More or Less this week told the story of a measurement that has become a defining feature of the way we now run Britain.
For nearly 15 years, the league table, and its raw material, performance assessment, has been the driving force behind policy; and nowhere more so than in education.
In the beginning, it seemed simple: tell parents how good the local school is. But, as Andrew Dilnot discovered, that ambition began an enduring clash of political will with statistical headache.
We have steadily learnt over the years, and through repeated reform, how hard to achieve that simple objective is.
First with raw tables of 5 passes at A* to C grades at GCSE, then with value added tables, then tables that required the inclusion of Maths and English, and now, from next year, 15 years on and still trying, with contextualised value added tables which attempt to take account of the social and economic factors that influence how successful we can expect a child to be.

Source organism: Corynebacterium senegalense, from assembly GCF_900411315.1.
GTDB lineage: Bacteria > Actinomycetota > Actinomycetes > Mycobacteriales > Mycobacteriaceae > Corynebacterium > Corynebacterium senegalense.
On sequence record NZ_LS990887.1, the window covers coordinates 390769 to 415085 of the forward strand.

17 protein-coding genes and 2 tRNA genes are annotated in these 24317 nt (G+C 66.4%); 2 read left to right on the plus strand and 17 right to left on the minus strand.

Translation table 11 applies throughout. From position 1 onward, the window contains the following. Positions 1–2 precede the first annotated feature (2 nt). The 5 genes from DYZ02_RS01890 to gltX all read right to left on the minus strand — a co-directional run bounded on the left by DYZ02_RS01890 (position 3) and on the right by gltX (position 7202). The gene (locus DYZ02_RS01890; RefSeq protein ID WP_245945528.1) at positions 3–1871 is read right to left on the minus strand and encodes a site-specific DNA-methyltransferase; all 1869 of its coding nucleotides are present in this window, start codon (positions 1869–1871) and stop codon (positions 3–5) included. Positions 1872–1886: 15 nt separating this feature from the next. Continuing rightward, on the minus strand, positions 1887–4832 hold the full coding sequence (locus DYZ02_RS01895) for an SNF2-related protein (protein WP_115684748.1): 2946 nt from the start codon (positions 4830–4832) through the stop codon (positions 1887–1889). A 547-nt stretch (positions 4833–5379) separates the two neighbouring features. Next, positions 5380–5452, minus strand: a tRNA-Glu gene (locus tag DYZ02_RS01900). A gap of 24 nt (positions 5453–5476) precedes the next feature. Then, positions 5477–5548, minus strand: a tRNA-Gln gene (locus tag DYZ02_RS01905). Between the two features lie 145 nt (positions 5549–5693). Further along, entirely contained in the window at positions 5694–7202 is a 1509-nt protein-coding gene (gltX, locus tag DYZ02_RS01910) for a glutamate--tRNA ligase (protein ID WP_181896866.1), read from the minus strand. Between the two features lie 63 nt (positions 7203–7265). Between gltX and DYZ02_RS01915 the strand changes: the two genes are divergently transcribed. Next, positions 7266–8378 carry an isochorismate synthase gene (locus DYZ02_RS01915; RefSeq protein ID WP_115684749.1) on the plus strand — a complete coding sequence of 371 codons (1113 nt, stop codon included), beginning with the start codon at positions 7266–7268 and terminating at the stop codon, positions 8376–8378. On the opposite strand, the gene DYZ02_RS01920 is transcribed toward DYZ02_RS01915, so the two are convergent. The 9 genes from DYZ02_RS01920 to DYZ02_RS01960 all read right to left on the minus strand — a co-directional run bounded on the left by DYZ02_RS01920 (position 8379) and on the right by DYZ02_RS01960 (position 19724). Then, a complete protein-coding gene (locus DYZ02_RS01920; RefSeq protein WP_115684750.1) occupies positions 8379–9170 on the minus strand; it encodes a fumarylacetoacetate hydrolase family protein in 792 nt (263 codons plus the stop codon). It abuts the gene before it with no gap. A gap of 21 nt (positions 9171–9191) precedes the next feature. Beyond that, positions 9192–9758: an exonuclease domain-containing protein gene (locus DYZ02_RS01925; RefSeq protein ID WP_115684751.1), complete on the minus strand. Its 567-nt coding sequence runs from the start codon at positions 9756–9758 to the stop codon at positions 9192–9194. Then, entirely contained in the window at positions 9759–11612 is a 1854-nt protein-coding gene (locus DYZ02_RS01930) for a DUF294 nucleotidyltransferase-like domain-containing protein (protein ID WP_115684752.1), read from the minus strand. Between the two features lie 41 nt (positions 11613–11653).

So it is not over yet.
But as the government introduces this next major and complex reform of school performance assessment next year, we ask if the ambition of simplicity and accountability will finally be realised, or if it will prove to be a 15 year march up a blind alley, or perhaps a third possibility: whether it will change the way we look at and use data about pupil performance.
Presenter: Andrew Dilnot
Producer: Michael Blastland
BBC Radio 4's More or Less was broadcast on Monday, 11 December, 2006 at 1630 GMT.
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